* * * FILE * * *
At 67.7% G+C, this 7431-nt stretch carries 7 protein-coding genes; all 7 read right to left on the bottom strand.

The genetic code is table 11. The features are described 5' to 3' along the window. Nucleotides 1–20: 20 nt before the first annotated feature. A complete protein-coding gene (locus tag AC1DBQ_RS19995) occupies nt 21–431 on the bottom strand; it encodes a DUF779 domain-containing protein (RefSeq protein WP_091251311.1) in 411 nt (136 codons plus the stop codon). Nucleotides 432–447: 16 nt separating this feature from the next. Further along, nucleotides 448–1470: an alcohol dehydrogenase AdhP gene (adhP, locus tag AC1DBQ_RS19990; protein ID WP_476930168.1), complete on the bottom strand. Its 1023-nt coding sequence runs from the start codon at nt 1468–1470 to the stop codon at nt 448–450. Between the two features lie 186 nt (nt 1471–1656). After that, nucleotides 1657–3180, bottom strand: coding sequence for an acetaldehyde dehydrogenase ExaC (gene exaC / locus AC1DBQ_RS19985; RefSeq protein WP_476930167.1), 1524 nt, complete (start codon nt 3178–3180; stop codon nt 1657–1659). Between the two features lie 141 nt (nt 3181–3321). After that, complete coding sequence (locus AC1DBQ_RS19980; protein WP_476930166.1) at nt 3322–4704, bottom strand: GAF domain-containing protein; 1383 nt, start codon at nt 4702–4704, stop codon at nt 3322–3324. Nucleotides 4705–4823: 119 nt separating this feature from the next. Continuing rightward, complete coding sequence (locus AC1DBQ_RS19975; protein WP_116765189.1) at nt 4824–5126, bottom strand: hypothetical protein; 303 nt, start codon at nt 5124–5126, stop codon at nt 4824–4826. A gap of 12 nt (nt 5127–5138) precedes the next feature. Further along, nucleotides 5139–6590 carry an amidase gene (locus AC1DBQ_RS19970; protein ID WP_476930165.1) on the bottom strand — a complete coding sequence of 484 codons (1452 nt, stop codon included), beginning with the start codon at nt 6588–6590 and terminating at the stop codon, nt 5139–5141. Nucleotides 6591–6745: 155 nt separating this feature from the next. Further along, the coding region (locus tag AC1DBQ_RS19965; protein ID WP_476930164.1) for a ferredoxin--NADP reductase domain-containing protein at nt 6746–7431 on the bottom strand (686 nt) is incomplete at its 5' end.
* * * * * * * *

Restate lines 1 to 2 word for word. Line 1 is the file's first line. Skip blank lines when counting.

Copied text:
At 67.7% G+C, this 7431-nt stretch carries 7 protein-coding genes; all 7 read right to left on the bottom strand.

The genetic code is table 11. The features are described 5' to 3' along the window. Nucleotides 1–20: 20 nt before the first annotated feature. A complete protein-coding gene (locus tag AC1DBQ_RS19995) occupies nt 21–431 on the bottom strand; it encodes a DUF779 domain-containing protein (RefSeq protein WP_091251311.1) in 411 nt (136 codons plus the stop codon). Nucleotides 432–447: 16 nt separating this feature from the next. Further along, nucleotides 448–1470: an alcohol dehydrogenase AdhP gene (adhP, locus tag AC1DBQ_RS19990; protein ID WP_476930168.1), complete on the bottom strand. Its 1023-nt coding sequence runs from the start codon at nt 1468–1470 to the stop codon at nt 448–450. Between the two features lie 186 nt (nt 1471–1656). After that, nucleotides 1657–3180, bottom strand: coding sequence for an acetaldehyde dehydrogenase ExaC (gene exaC / locus AC1DBQ_RS19985; RefSeq protein WP_476930167.1), 1524 nt, complete (start codon nt 3178–3180; stop codon nt 1657–1659). Between the two features lie 141 nt (nt 3181–3321). After that, complete coding sequence (locus AC1DBQ_RS19980; protein WP_476930166.1) at nt 3322–4704, bottom strand: GAF domain-containing protein; 1383 nt, start codon at nt 4702–4704, stop codon at nt 3322–3324. Nucleotides 4705–4823: 119 nt separating this feature from the next. Continuing rightward, complete coding sequence (locus AC1DBQ_RS19975; protein WP_116765189.1) at nt 4824–5126, bottom strand: hypothetical protein; 303 nt, start codon at nt 5124–5126, stop codon at nt 4824–4826. A gap of 12 nt (nt 5127–5138) precedes the next feature. Further along, nucleotides 5139–6590 carry an amidase gene (locus AC1DBQ_RS19970; protein ID WP_476930165.1) on the bottom strand — a complete coding sequence of 484 codons (1452 nt, stop codon included), beginning with the start codon at nt 6588–6590 and terminating at the stop codon, nt 5139–5141. Nucleotides 6591–6745: 155 nt separating this feature from the next. Further along, the coding region (locus tag AC1DBQ_RS19965; protein ID WP_476930164.1) for a ferredoxin--NADP reductase domain-containing protein at nt 6746–7431 on the bottom strand (686 nt) is incomplete at its 5' end.